They were open elsewhere, but they all had to close in the capital area.
You have to get your temperature checked, though, and like other public places, sign in at the desk by scanning a QR code.
“There are still certain restrictions, but it’s a relief that I can at least reopen my business while following the safety rules.”
Large private academies, also known as cram schools, can have their students back in the classroom now.
Before, under level two social distancing, academies with more than three hundred students could only hold classes online.
“From a student’s perspective with only about 50 days left now ’til the college entrance exam, it would’ve been a disaster if this were to go on for longer. I’m relieved that they can now at least study on site.”
In the Seoul area, where most of the recent cluster infections have been concentrated, some of the level two measures remain.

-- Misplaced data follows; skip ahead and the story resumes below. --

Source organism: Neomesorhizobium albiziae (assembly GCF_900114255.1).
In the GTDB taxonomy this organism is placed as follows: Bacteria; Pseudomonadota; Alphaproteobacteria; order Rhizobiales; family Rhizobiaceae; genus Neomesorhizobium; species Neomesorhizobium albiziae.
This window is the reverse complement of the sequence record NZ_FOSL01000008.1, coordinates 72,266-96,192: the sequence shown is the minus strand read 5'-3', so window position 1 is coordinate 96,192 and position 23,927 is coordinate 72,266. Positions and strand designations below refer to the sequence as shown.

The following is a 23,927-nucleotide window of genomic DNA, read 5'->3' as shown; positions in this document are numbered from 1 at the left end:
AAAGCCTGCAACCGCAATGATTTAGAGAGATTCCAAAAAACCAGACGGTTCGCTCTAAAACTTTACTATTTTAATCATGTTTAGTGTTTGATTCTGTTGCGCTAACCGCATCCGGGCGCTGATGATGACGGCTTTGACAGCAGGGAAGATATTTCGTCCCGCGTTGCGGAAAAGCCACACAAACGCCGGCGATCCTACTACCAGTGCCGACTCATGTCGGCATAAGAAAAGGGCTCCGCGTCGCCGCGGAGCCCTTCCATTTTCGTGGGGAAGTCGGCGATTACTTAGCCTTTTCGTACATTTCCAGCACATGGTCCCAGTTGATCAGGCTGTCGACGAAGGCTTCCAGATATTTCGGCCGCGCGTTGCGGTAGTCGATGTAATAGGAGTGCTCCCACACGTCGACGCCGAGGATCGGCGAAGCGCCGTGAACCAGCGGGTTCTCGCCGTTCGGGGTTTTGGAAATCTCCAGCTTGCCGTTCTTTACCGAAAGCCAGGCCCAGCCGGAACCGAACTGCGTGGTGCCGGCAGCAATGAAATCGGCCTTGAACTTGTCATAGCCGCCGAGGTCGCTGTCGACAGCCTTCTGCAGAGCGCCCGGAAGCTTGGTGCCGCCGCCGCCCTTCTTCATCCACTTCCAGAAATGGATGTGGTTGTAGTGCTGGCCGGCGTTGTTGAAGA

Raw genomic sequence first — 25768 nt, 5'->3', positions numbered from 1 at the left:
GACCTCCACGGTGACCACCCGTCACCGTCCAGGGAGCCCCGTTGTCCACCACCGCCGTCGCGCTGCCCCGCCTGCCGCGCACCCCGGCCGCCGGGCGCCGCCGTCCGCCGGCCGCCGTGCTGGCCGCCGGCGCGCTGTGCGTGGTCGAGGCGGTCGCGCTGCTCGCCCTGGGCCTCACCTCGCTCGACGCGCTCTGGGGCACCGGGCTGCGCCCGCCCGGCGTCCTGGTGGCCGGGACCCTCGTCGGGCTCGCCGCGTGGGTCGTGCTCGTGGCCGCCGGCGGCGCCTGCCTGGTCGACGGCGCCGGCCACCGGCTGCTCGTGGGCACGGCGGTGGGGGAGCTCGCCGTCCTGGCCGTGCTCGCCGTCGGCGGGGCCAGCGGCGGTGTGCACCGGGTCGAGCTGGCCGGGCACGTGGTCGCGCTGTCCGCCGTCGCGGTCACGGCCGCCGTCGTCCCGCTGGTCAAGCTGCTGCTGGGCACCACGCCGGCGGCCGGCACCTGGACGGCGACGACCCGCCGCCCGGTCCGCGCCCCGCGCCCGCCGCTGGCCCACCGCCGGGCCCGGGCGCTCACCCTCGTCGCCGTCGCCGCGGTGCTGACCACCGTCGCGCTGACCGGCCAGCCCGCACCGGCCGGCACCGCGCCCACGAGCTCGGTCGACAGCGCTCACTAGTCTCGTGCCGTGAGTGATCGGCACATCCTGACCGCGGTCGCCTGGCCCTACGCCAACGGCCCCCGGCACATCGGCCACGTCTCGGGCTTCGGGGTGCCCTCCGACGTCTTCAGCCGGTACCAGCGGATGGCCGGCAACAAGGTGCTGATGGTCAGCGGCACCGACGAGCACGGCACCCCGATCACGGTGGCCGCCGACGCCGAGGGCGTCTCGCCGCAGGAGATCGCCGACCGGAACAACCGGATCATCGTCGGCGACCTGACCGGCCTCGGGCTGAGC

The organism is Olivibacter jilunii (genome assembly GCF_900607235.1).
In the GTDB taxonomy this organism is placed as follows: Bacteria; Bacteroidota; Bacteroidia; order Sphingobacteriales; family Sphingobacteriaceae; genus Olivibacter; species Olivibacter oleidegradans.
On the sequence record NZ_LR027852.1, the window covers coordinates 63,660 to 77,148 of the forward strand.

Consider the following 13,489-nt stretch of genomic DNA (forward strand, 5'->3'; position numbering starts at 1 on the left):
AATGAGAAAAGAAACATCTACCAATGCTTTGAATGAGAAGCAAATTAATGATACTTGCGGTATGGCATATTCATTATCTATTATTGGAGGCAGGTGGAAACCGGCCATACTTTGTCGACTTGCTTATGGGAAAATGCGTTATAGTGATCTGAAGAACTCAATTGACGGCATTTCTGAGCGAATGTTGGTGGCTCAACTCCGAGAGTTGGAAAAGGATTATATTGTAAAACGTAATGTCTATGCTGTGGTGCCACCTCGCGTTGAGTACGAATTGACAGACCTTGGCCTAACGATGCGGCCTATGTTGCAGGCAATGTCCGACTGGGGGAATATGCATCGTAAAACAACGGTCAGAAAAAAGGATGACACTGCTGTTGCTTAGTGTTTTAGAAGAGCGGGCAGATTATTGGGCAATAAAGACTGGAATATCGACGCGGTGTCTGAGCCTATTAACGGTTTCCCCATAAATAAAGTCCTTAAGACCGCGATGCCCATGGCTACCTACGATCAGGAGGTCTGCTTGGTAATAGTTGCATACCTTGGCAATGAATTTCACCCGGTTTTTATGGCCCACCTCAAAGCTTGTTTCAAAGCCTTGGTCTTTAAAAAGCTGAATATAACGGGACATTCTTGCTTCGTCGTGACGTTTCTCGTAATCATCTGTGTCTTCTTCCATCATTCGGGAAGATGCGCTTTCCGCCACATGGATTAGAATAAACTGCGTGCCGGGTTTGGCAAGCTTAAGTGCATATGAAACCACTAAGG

The government has advised against holding indoor gatherings of more than 50 people and outdoor gatherings of more than a hundred.
Churches in the capital area can hold services in person but only at 30 percent capacity.
Bans are also still in place on door-to-door sales and related promotional events, which have been a major source of recent outbreaks.
As for coffee shops you have sign a visitors log or scan a QR code if you’re going to eat or drink in the store, and tables have to be at least a meter apart.
The sign-in rule also applies at restaurants.
The social distancing level has been lowered for now. But South Koreans will have to make sure they still follow guidelines and take precautions to reduce the risk of another increase in infections and a potential return to level two.
Han Seong-woo, Arirang News.